Small Arms transformation getting $1M from federal fund – July 30, 2015 Mississauga News article

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A press conference was held at the Small Arms Building on July 30, 2015 to announce that the Canadian Government has approved up to $1 million for restoration of the historic facility. Local MP Stella Ambler of Mississauga South, who broke the news, joined by Jim Tovey (centre) Councillor Ward 1, Brian Denney (right) CEO, Toroto and Region Conservation and architect Michael Spaziani with some preliminary plans for the site. Staff photo by Rob Beintema. Source: July 30, 2015 Mississauga News article.

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A press conference was held at the Small Arms Building on July 30, 2015 to announce that the Canadian Government has approved up to $1 million for restoration of the historic facility. Linda Wigley, a former bullet loader, in one of the buildings where she worked throughout the Second World War. Staff photo by Rob Beintema. Source: July 30, 2015 Mississauga News article.

A July 30, 2015 Mississauga News article by Chris Clay is entitled: “Small Arms transformation getting $1M from federal fund.”

The opening paragraphs read:

“MISSISSAUGA – The dream of turning the Small Arms Building in Lakeview into a hub for arts, culture, heritage and science took another step forward Thursday with an announcement that the project would receive $1 million from a federal program.

“Ward 1 Councillor Jim Tovey was at the building for the announcement that was made by Mississauga South MP Stella Ambler. He said the money coming from the Canada 150 Community Infrastructure Program means there’s about $2.6 million available for the first phase of the project, which is expected to cost about $3.2 million to renovate part of the site and turn it into a space available for community use.

“Tovey’s hopeful it will be ready for the public by next spring or summer. He told the dozens of people who turned up to the announcement that the funding news felt like it was ‘Christmas in July.’

“Ambler, meanwhile, said she hadn’t been able to stop smiling since she found out the project had been approved from the Canada 150 program, which will distribute $150 million across the country – including $44.4 million for Ontario projects – for the rehabilitation, renovation and expansion of community infrastructure.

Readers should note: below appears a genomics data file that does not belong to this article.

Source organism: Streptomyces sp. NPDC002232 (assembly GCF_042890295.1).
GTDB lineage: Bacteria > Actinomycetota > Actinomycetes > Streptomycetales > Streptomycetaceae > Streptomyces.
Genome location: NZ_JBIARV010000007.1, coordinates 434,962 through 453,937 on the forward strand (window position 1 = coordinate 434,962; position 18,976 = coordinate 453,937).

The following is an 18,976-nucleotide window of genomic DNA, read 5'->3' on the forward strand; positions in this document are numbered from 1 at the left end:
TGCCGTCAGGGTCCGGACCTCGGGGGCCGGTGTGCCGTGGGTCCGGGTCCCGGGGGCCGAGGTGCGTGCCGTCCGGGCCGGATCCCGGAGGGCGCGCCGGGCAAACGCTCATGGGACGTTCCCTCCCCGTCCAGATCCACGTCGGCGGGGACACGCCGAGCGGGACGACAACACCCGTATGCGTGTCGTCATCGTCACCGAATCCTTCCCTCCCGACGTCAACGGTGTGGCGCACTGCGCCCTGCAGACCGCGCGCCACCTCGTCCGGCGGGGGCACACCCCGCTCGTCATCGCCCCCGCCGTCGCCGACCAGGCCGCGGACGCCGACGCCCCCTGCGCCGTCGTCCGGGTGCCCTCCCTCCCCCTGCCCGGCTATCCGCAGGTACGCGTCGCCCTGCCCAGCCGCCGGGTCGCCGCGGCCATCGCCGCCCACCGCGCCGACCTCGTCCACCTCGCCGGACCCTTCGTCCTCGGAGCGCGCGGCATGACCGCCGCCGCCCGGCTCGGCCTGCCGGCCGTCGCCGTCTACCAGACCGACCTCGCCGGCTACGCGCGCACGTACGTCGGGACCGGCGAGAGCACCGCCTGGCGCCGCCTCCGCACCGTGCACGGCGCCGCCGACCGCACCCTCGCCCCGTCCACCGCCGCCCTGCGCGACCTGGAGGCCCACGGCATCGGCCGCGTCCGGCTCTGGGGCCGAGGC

” ‘Working with Jim Tovey on this has been wonderful and his enthusiasm is contagious,’ said Ambler. ‘He understands, like I do, this (site) is a special part of the community.’ ”

[End of excerpt]

Small Arms Building was used for inspection of small arms produced at nearby Small Arms Ltd. munitions factory

A July 30, 2015 news release from the Federal Economic Development Agency for Southern Ontario erroneously asserts that the Small Arms Building served “as a munitions factory during WWII, including the production of the [Lee Enfield] No. 4 rifles and Sten guns used by the allied forces during the war.”

The news release adds that: “At peak operating capacity, the factory employed 5,300 to 5,500 workers, supported by a 65% female workforce which has resulted in recognition by the Rosie the Riveter Organization in California (a first in Canada), for its employment of a mostly female workforce during WWII. In 2009 the City of Mississauga designated the building as being of cultural heritage value or interest.”

The July 30, 2015 Mississauga News article correctly asserts that “The [Small Arms] building and the water tower on the site are the last remaining structures of the larger Small Arms Limited plant that was built in 1940 to provide support for the Allied war effort. It was at the plant that a mostly female workforce made Lee Enfield rifles and Sten machine guns during the Second World War.”

Small Arms Building was separate from munitions factory

By way of sharing accurate information, it may be noted that the Small Arms Building served as an inspection facility for the small arms produced at the Small Arms Ltd. munitions factory.

The Small Arms Building was separate from the munitions factory; the July 30, 2015 news release conflates the existence of the Small Arms Building with the existence of the much larger small arms factory that used to exist at the Arsenal Lands.

Additional background about the building, based upon the available archival evidence, can be accessed at a previous post entitled:

Long Branch Rifle Range, Small Arms Building, and the Arsenal Lands

The latter post includes a link to the following overview from Heritage Mississauga:

Small Arms, Ltd. 1940-1946 – Heritage Mississauga

Small arms technology

Small arms technology is continuously advancing, as a post entitled The evolution of the smart gun at Defence Research and Development Canada notes.

 

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